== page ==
Ord­nance Sur­vey Ex­plorer Map

Country Walking Magazine (UK) - - News -

For­get Pi­casso, da Vinci, van Gogh: for many walk­ers the most beau­ti­ful bit of art­work in the world is an Ord­nance Sur­vey Ex­plorer map. Un­fold a crisp new sheet and in­stantly you start dream­ing of the walks you’ll take among its exquisitely drawn con­tour lines, streams, woods, lakes, walls and paths. Then, map in hand out in the hills and dales, its ev­ery in­cred­i­ble de­tail helps guide you safely through un­known ter­rain. And over the years each map be­comes a tes­ta­ment to your ad­ven­tures: ev­ery sun- bleached, wind- bat­tered, rain- spat­tered, mud­splat­tered square a re­minder of great days out. The ge­n­e­sis of the map­ping agency was far from artis­tic, though. As the name sug­gests, its ori­gin was mil­i­tary – the he first maps were cre­ated af­ter the Ja­co­bite­co­bite ris­ings of 1745, to try to un­der­stand thee ter­rain of the Scot­tish High­lands and track ack down dis­senters. Later, the threat of Napoleon­apoleon in­vad­ing spurred the map­ping of Eng­land’s gland’s vul­ner­a­ble south coast to fa­cil­i­tate troop oop move­ment and cam­paign plan­ning – de­tailed map­ping which even­tu­ally ex­tend­ed­tended across Bri­tain. And dur­ing both world wars the OS pro­duced a heroic quan­tity an­tity of maps of home and abroad: 20,000,000 0,000,000 dur­ing the first one, and 345,000,0005,000,000 dur­ing the sec­ond.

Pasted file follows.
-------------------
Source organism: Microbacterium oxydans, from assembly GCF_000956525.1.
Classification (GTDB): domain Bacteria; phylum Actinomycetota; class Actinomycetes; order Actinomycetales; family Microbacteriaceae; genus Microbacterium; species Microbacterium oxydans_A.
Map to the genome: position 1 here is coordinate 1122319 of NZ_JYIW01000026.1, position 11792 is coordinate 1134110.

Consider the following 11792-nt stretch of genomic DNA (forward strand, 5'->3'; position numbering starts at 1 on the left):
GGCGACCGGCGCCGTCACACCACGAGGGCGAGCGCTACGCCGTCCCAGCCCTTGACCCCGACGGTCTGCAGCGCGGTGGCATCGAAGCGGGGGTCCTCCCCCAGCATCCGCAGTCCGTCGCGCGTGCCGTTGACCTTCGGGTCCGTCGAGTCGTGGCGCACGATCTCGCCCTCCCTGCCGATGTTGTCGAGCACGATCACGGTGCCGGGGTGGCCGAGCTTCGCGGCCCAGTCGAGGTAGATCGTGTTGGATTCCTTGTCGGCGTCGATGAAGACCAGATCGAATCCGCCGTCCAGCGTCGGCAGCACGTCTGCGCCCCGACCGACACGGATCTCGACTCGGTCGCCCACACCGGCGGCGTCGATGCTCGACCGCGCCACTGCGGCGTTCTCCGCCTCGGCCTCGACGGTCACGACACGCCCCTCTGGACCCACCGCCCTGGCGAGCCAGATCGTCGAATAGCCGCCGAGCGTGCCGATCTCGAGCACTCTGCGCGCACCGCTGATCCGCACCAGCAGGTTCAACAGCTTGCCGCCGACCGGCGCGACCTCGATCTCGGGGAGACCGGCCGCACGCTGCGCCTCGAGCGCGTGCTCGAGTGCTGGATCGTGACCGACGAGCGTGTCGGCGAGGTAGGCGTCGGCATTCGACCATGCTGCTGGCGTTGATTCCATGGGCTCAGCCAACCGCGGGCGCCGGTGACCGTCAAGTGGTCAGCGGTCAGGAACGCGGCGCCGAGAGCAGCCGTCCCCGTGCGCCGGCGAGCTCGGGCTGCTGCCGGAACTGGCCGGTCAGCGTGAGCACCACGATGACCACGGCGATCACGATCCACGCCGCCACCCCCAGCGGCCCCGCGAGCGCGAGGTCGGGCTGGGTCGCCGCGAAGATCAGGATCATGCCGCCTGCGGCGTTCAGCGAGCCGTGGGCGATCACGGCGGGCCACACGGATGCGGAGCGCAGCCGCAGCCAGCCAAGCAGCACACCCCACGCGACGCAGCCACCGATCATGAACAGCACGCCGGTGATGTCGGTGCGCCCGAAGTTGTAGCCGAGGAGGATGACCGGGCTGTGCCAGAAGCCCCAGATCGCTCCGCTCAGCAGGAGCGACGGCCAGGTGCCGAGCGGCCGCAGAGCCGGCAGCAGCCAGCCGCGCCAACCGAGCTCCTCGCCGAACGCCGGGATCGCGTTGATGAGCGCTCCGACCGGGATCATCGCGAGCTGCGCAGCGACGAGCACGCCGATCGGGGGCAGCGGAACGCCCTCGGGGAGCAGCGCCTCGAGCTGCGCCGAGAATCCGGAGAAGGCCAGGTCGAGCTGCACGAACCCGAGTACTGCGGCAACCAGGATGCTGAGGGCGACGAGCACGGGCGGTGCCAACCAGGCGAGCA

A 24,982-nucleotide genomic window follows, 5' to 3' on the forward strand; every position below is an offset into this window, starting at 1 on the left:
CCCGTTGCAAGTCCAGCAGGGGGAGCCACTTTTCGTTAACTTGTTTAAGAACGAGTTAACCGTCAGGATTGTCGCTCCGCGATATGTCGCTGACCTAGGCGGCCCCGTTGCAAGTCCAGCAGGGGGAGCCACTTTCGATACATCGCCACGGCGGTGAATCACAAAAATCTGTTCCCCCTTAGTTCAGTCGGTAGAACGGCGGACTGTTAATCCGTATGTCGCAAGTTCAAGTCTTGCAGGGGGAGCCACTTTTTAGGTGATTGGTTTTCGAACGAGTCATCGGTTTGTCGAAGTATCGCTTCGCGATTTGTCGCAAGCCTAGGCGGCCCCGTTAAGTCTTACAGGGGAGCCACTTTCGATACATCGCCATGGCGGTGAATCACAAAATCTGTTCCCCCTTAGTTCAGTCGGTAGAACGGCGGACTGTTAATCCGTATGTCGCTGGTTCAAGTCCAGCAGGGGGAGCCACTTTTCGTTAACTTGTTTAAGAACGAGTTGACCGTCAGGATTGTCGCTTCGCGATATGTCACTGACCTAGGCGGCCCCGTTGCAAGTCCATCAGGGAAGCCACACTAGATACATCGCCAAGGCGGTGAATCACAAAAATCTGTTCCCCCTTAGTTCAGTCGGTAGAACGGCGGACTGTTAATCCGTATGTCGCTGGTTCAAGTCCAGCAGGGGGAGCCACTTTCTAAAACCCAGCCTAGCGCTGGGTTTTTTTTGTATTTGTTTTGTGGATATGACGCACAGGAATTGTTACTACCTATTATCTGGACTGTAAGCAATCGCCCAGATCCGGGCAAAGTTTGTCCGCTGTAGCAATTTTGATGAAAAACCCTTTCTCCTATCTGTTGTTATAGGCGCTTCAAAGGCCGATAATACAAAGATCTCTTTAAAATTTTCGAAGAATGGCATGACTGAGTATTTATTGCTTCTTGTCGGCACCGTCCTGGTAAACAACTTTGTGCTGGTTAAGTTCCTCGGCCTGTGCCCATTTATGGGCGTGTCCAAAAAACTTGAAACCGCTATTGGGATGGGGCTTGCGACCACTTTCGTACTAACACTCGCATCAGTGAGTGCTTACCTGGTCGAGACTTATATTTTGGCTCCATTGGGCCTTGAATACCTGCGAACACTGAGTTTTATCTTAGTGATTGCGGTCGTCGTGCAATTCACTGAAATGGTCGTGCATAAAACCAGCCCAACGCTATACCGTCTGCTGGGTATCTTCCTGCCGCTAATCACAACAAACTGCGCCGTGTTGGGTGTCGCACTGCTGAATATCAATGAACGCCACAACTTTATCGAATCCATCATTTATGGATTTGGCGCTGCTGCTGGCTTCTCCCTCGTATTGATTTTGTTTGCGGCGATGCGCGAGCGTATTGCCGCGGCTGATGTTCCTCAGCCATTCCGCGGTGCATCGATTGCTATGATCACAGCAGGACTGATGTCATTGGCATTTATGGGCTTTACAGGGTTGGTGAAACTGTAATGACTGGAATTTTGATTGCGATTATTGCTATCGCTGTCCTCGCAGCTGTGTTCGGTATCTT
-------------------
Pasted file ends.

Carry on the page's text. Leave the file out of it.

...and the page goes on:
And while dig­i­tal map­ping is be­com­ing more­ore and more pop­u­lar, we still think a pa­per­per one is some­thing to be trea­sured, a price­less ar­ti­fact as mean­ing­ful to its own­er­wner as the Mona Lisa.

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